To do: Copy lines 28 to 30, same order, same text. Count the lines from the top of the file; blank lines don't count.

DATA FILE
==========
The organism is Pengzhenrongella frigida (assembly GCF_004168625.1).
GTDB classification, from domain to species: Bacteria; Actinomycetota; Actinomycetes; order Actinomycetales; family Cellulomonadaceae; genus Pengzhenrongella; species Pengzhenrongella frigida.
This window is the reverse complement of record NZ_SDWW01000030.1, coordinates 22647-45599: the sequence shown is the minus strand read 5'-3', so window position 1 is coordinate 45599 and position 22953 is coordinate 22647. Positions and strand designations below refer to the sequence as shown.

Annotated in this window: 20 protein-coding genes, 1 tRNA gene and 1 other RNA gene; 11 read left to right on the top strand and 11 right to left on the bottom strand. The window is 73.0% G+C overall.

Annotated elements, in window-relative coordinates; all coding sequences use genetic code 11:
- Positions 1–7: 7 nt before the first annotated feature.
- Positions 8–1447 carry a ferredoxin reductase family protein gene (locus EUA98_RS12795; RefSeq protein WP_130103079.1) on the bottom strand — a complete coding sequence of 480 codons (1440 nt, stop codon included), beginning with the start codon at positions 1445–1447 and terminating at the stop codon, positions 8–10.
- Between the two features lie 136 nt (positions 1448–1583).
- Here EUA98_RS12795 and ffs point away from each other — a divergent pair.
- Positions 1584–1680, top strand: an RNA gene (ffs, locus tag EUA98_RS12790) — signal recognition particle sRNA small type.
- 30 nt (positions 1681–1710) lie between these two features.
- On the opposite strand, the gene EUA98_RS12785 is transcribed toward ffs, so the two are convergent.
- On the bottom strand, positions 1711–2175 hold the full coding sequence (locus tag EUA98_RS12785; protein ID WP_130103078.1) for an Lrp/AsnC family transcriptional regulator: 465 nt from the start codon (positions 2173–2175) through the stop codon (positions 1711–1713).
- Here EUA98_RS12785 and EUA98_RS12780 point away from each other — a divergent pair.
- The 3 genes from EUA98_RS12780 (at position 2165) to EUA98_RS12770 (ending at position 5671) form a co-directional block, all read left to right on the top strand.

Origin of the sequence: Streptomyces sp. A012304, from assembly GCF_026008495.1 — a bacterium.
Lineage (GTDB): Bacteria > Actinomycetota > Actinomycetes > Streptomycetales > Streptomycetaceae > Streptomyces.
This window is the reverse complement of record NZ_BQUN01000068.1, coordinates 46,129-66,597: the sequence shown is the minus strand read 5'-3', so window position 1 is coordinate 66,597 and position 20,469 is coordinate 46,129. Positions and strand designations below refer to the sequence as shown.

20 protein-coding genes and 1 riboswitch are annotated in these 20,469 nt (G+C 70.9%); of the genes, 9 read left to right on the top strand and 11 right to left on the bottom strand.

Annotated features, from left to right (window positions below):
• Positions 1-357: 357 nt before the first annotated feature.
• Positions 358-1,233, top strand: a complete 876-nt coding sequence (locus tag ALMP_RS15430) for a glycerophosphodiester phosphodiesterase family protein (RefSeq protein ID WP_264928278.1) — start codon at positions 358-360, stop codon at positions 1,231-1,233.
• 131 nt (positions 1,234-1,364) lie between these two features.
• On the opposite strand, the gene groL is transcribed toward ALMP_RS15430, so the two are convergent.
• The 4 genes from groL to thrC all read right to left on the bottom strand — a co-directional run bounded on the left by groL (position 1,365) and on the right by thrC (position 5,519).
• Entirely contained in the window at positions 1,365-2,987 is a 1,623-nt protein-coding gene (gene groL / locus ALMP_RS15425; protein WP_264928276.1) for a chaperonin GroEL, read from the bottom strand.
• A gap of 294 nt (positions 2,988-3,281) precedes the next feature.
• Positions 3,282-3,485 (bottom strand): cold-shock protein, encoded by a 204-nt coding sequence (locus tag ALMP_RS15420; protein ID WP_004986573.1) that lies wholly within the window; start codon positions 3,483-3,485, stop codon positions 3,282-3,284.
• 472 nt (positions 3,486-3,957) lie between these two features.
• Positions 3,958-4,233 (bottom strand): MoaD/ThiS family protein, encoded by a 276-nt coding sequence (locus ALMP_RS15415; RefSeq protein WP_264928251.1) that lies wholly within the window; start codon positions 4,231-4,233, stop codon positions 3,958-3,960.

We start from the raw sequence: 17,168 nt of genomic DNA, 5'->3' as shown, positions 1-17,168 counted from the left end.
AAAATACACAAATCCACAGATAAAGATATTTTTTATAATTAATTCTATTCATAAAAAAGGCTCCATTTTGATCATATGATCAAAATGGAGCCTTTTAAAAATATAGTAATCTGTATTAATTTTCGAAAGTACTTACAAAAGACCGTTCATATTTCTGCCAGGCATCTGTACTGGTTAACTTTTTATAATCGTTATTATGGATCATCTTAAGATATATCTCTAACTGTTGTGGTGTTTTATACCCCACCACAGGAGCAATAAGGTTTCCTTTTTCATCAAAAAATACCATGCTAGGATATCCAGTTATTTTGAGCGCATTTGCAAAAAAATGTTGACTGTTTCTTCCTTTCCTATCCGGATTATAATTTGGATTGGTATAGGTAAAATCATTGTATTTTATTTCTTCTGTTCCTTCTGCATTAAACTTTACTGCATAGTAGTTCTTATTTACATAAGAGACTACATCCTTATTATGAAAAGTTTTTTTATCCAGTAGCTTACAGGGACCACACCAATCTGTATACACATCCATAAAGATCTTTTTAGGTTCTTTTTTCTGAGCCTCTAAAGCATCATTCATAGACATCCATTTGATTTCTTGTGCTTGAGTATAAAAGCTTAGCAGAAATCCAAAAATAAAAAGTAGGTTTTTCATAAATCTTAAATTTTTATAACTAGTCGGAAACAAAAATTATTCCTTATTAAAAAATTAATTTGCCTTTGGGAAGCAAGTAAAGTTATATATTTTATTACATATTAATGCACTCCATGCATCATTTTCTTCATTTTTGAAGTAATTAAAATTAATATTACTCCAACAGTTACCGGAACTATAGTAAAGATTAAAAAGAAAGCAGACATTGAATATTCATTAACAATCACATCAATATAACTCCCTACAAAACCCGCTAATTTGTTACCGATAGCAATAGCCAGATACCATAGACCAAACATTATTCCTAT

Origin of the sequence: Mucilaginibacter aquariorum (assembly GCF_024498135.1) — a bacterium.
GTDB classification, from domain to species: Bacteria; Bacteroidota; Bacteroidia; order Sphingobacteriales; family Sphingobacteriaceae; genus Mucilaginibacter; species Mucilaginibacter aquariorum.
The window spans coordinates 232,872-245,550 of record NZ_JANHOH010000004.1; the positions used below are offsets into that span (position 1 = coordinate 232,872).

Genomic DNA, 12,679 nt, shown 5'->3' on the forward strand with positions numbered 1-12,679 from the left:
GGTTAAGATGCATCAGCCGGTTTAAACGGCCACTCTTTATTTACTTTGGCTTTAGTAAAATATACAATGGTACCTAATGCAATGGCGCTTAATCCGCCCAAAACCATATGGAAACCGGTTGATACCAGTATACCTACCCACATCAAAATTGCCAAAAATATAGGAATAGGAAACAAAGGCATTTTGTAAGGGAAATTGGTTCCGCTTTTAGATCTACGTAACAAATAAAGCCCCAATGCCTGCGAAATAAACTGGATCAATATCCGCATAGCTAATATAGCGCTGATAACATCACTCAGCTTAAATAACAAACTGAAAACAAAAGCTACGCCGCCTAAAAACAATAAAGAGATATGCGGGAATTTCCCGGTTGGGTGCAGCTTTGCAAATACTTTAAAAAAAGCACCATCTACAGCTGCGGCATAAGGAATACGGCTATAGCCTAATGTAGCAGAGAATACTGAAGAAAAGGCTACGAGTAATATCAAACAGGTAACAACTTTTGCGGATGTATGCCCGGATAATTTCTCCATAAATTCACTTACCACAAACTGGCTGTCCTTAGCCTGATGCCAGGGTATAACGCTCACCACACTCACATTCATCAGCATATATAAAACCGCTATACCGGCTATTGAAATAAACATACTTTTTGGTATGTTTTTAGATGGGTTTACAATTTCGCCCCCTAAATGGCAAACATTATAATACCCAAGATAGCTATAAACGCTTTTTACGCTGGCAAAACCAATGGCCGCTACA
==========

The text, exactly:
• Positions 3,282-3,485 (bottom strand): cold-shock protein, encoded by a 204-nt coding sequence (locus tag ALMP_RS15420; protein ID WP_004986573.1) that lies wholly within the window; start codon positions 3,483-3,485, stop codon positions 3,282-3,284.
• 472 nt (positions 3,486-3,957) lie between these two features.
• Positions 3,958-4,233 (bottom strand): MoaD/ThiS family protein, encoded by a 276-nt coding sequence (locus ALMP_RS15415; RefSeq protein WP_264928251.1) that lies wholly within the window; start codon positions 4,231-4,233, stop codon positions 3,958-3,960.